Is it different this time?
Given the number of false starts in recent years, it’s understandable to ask the obvious: Is it different this time, or is it another false start?
More than a couple times in recent history we’ve seen interest rates rise into January and then fall soon after. This time has been different: Interest rates have continued to rise.
But is it really different this time? By “it,” we mean the end of the bull market in bonds that began in 1981? We have to ask again because the punditry that market participants most heed have amplified their concerns. This could be it.
Bond gurus Bill Gross of Janus Henderson and Jeffrey Gundlach of DoubleLine Capital believe rising interest rates are a given following federal tax reform that occurred in December. Lower income tax rates — lower corporate income tax rates, in particular — are expected to stimulate the economy. GDP growth is expected to accelerate (albeit modestly). Bond investors, if they dislike anything, they dislike accelerating GDP growth.
Ray Dalio, CEO of Bridgewater Associates, an investment firm with $160 billion in assets under management, joined the choir this past week. Dalio believes that the bond market has slipped into a bear market — marked by falling bond prices and rising yields. Dalio warned on Bloomberg TV that “a 1% rise in bond yields will produce the largest bear market in bonds that we have seen since 1980 to 1981.”
Dalio likely meant a one percentage point rise (not a 1% rise), which would translate to a 40% increase in the yield on the influential 10-year U.S. Treasury note. Rates on 30-year fixed-rate mortgages have historically averaged two percentage points above the yield on the 10-year note.
The percentage increase in the 30-year fixed-rate loan would be less harrowing, though. Yes, quotes of low-fours on a 30-year loan would levitate to the low-fives, but the percentage increase would be roughly 25%, as opposed to 40% for the 10-year note.
Of course, this is all conjecture — on their part and ours. Bulls and bears are seen only in hindsight.
The rising-rate argument is at least sensible, though: Lower corporate income tax rates, expectations for economic growth, Treasury Secretary Steven Mnuchin backing a weaker dollar, and a Federal Reserve determined to reduce its balance sheet and raise interest rates all point to a future marked more with rates rising than one with rates falling.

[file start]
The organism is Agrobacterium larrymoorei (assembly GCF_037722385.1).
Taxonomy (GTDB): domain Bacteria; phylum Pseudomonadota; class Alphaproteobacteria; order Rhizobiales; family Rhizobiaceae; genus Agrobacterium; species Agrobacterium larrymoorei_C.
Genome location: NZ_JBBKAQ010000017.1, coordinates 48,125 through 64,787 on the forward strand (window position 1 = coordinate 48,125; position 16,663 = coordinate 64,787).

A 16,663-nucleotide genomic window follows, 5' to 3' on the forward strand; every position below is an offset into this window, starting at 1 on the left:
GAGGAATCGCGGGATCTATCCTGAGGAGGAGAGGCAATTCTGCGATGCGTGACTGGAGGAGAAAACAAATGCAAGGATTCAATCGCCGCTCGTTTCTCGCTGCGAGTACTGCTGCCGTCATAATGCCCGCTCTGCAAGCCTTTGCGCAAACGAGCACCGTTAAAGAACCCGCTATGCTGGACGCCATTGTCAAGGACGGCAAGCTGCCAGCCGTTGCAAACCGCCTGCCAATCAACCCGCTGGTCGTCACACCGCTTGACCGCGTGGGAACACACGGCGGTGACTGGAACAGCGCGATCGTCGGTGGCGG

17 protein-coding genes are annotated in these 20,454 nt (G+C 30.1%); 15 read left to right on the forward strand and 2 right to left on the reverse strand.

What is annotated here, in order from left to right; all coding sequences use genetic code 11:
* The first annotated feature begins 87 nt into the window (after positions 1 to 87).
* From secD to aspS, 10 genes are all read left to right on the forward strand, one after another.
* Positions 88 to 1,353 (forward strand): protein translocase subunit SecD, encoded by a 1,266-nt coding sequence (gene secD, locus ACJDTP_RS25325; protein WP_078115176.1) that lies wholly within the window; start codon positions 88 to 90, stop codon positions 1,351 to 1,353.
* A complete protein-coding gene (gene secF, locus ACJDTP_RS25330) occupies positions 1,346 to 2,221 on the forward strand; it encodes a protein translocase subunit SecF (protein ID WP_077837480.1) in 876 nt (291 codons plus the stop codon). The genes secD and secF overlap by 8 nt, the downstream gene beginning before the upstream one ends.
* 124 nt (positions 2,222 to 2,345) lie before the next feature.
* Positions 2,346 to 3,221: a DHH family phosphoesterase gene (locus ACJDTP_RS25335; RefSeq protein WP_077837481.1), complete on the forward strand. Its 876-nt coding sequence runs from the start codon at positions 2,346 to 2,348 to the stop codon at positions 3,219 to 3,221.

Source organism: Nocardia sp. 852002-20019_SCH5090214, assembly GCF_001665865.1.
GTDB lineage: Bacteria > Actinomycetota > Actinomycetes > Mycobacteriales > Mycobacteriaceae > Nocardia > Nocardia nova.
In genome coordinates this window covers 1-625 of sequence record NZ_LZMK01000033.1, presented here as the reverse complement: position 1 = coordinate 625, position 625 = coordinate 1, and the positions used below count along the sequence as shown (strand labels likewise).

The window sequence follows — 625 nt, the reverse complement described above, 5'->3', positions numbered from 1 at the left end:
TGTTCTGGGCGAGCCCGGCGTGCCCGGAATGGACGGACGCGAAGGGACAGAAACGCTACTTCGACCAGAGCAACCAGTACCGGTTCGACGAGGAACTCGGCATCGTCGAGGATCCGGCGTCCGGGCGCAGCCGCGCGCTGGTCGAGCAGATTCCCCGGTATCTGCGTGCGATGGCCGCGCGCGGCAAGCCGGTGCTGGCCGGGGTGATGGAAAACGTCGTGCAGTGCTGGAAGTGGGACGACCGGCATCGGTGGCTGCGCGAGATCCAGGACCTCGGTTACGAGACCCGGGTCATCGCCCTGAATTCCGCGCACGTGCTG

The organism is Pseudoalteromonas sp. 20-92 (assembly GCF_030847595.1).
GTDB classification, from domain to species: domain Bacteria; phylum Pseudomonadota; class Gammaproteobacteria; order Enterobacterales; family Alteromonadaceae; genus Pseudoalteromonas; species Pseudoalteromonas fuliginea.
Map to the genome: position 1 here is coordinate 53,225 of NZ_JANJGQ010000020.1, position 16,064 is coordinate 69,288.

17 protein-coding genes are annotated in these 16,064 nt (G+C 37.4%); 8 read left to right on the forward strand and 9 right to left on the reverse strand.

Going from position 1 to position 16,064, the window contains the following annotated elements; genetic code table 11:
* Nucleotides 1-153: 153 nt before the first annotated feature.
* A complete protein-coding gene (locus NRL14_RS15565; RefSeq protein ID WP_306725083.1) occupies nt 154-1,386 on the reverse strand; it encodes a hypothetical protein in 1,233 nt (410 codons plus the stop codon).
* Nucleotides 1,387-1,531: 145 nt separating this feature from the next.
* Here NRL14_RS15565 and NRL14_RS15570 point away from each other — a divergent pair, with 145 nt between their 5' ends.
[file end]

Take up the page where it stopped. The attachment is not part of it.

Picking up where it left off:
With that said, we’ve seen a slight easing in mortgage-rate quotes in the past week (some down drift in rates or fees). Could slight easing morph into a sustained downtrend? It could, but the data today suggests otherwise. We view any easing as an opportunity to lock as opposed to a reason to float for better future rates.
Keeping you informed on events this week that may create volatility in mortgage rates.
|Econmic Event||Release Date and Time||Consensus Estimate||Analysis|
|S&P CoreLogic Case-Shiller HPI(November)||Tues., Jan. 30,9:00 am, ET||5.5% (Annualized Rate)||Moderately Important. The Case-Shiller index will likely have risen at a mid-single-digit rate through 2017. The trend will likely continue into 2018.|
|Pending Home Sales Index(December)||Wed., Jan. 31,10:00 am, ET||109.7 Index||Important. A trend has yet to emerge in the index. Existing home sales are unlikely to experience higher growth in early 2018.|
|Federal Reserve FOMC Meeting||Wed., Jan. 31,2:00 pm, ET||Federal Funds Rate: 1.25%-to-1.5%||Important. The Fed is expected to hold the federal funds rate at 1.25%-to-1.5%. Increases likely reside in the near future, though.|
|Employment Situation(January)||Fri., Feb. 2,8:30 am, ET||Unemployment Rate: 4.1%Payrolls: 160,000 (Increase)||Important. More eyes are focused on wage-rate growth, which remains noninflationary.|
A Concern, but Not an Overwhelming One
Mortgage rates are up, and so, too, are purchase-mortgage applications. The Mortgage Bankers Association reports that its seasonally adjustedpurchase index rose 6% last week to mark its fourth-consecutive weekly increase. The index is at its highest level since April 2010.
We’re not surprised activity has risen. When home buyers anticipate rising mortgage rates, they act now to avoid paying an even higher rate in the future. (The reverse holds as well, but to a lesser degree with strong home-price appreciation lurking in the background.) We’re interested to see how the trend manifests in home sales.
The latest data on existing home sales doesn’t tell us much. The data focus on December, and in December existing home sales declined 3.6% to 5.57 million units on an annualized rate.
If we look at the bigger picture, we find a lot to like. Despite the poor showing in December, existing home sales in 2017 were at the highest levels in 11 years. What’s more, it could have been better if not for the dastardly duo — a low supply of homes sale and relentlessly rising home prices.
If mortgage rates relentlessly rise could the dynamic change? Could sales and housing activity slow?
It could, but we expect that it would take time. We still have many positive factors at work — persistent job growth, rising wages, strong corporate earnings, strong housing demand — to keep housing on its upward trajectory, at least for the near future.